It became apparent as the clock struck midnight on Dec. 31 that pandemic protocols such as face masks and social distancing aren’t going to magically disappear in 2021, but with the vaccine becoming more available people are left wondering how long until we begin the shift back to normalcy. Brad Parker says, “I think there will be a period that things will get worse before they get better, but we are on the right path. My prediction is that we will start to see a return to normalcy by mid-summer.”
There are still many mysteries that remain about the vaccine, and because the vaccine falls short of 100 percent effective and won’t be in widespread distribution for a while, maintaining social distancing and wearing masks may be required well into 2021. For instance, scientists aren’t sure how long the protection will last. Will protection fade, requiring annual shots as with the flu, or will it last for years?
Not only is making vaccines a complicated process, but so is distributing them. Even if there is an ample vaccine supply, manufacturers will still need adequate supplies of syringes and glass bottles. Also adding to the complexity is the fact that the vaccine must be shipped and stored at very low temperatures.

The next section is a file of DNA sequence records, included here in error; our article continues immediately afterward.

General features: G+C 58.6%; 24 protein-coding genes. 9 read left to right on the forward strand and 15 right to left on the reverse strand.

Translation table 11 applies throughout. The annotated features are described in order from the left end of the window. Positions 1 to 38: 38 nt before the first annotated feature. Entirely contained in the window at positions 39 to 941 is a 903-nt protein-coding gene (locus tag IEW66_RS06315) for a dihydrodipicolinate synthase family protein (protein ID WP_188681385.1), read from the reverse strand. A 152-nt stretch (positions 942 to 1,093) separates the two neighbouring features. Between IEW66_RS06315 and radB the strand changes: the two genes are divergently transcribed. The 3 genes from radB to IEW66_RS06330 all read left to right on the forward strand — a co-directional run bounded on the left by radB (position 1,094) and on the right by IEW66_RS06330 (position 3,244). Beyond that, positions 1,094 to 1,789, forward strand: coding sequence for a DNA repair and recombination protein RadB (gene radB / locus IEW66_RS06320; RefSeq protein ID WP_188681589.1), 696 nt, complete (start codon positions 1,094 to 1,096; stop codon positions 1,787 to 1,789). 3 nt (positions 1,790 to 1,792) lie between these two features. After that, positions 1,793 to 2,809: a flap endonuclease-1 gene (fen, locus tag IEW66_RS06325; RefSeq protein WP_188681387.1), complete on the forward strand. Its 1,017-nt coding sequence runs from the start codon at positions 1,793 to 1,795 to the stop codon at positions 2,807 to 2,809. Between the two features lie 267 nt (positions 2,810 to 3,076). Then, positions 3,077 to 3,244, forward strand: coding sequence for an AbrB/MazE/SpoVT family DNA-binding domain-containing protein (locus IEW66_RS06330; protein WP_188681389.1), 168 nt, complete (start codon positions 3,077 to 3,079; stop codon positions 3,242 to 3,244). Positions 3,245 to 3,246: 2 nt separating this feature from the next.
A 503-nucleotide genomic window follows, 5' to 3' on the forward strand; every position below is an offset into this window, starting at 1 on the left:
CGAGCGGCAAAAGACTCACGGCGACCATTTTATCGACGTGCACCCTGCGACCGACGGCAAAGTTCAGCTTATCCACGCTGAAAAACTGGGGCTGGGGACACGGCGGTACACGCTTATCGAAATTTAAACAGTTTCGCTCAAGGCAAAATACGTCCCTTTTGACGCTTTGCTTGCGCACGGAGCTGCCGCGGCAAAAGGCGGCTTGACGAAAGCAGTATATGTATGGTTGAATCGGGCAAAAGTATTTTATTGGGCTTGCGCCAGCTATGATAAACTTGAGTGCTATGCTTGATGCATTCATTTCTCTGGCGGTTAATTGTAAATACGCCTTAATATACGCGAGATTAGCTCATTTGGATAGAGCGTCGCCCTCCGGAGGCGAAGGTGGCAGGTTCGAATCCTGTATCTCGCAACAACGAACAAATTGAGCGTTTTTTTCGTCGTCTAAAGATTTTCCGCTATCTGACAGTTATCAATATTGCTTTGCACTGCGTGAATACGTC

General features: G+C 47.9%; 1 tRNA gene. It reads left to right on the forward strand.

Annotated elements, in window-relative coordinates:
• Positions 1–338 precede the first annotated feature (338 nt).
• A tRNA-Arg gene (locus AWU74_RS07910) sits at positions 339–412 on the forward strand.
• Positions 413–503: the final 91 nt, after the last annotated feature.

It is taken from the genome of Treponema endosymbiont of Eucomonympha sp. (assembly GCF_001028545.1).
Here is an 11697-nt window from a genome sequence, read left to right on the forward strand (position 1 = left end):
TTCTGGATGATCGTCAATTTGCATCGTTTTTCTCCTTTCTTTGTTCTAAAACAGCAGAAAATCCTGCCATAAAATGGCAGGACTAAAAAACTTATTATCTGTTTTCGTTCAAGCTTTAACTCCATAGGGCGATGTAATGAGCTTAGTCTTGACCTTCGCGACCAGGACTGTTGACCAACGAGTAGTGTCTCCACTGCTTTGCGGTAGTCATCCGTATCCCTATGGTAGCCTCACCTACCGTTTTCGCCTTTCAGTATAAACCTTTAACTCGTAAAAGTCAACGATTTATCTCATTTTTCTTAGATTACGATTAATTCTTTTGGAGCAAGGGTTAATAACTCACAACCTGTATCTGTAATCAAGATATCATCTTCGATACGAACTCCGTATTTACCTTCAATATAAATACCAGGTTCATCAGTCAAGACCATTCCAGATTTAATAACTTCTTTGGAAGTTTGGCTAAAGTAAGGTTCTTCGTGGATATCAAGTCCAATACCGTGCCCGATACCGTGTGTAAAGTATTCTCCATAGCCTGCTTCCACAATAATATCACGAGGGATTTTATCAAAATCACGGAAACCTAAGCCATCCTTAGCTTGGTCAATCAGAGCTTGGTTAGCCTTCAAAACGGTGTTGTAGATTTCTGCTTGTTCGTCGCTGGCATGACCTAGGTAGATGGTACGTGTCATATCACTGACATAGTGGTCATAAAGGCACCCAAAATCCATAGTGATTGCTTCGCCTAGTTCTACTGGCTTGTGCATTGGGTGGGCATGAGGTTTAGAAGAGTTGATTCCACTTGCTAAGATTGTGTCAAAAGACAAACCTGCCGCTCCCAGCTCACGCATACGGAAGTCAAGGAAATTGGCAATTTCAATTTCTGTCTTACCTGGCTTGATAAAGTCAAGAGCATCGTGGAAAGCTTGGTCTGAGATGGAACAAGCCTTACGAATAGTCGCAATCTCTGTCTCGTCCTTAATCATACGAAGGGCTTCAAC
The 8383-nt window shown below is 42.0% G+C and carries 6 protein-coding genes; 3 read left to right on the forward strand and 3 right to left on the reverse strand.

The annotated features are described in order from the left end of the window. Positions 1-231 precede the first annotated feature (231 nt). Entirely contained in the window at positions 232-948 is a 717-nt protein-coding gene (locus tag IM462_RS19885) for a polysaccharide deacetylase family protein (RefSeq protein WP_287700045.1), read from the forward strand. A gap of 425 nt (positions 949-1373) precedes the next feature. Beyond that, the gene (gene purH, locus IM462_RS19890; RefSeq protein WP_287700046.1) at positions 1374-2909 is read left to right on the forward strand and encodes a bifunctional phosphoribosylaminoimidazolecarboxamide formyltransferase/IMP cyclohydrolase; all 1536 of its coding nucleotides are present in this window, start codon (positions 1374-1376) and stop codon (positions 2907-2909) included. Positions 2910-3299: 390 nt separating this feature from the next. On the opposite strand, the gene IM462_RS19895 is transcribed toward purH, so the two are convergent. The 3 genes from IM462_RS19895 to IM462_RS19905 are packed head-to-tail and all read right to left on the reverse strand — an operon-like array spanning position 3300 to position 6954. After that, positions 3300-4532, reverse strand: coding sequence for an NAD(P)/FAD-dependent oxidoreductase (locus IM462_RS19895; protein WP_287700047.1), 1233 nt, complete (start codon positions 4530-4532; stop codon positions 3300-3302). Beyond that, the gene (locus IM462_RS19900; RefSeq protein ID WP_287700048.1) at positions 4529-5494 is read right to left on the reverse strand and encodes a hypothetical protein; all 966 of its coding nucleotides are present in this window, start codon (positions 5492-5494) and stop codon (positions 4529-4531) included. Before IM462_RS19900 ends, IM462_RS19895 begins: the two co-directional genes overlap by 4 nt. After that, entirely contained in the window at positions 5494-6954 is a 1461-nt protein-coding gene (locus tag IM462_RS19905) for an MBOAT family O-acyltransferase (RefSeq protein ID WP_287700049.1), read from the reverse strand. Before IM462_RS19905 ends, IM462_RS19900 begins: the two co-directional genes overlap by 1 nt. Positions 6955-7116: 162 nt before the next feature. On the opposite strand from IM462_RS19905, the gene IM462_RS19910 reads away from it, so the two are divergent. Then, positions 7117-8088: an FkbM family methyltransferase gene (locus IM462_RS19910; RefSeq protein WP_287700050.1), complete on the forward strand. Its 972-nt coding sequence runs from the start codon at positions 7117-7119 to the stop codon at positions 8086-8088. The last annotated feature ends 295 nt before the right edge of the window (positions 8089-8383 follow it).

Some are asking if the vaccine will be mandatory. In general, some employers may have the power to require vaccinations, but they will face limits set by civil rights. While schools require students to get vaccinations against a range of illnesses, a school-age COVID vaccine mandate is unlikely because the vaccine hasn’t been fully tested on children.
Within 48 hours of the first people receiving the Pfizer vaccine, anti-vaxxers launched a deliberate campaign against the vaccine with stories of allergic reactions and claims about some who had received thee vaccine and supposedly died. With experts encouraging that a level of herd immunity must be achieved to make COVID a part of our past and not a persistent part of our present, this debate comes down to protecting a person’s personal decision and protecting society as a whole.
Health experts have been encouraging everyone to get their flu shots this year. In doing so, it can help the health care system from becoming overstressed and keep beds open for those with the coronavirus. Brad says, “I got my flu shot back in October. For selfish reasons, I don’t want to get the flu or COVID or both at the same time. We all need to do what we can to work together to get control of the virus and resume life as close to normal as we know it.”
At Parker Law Firm, our experienced personal injury lawyers believe people matter. We are committed to our clients, not case numbers, and we believe in the power of the civil justice system. With years spent both representing accident victims and participating in the state legislative process, our founder, Brad Parker, has developed a deep understanding of the law and gained unique experience that helps him get results for his clients.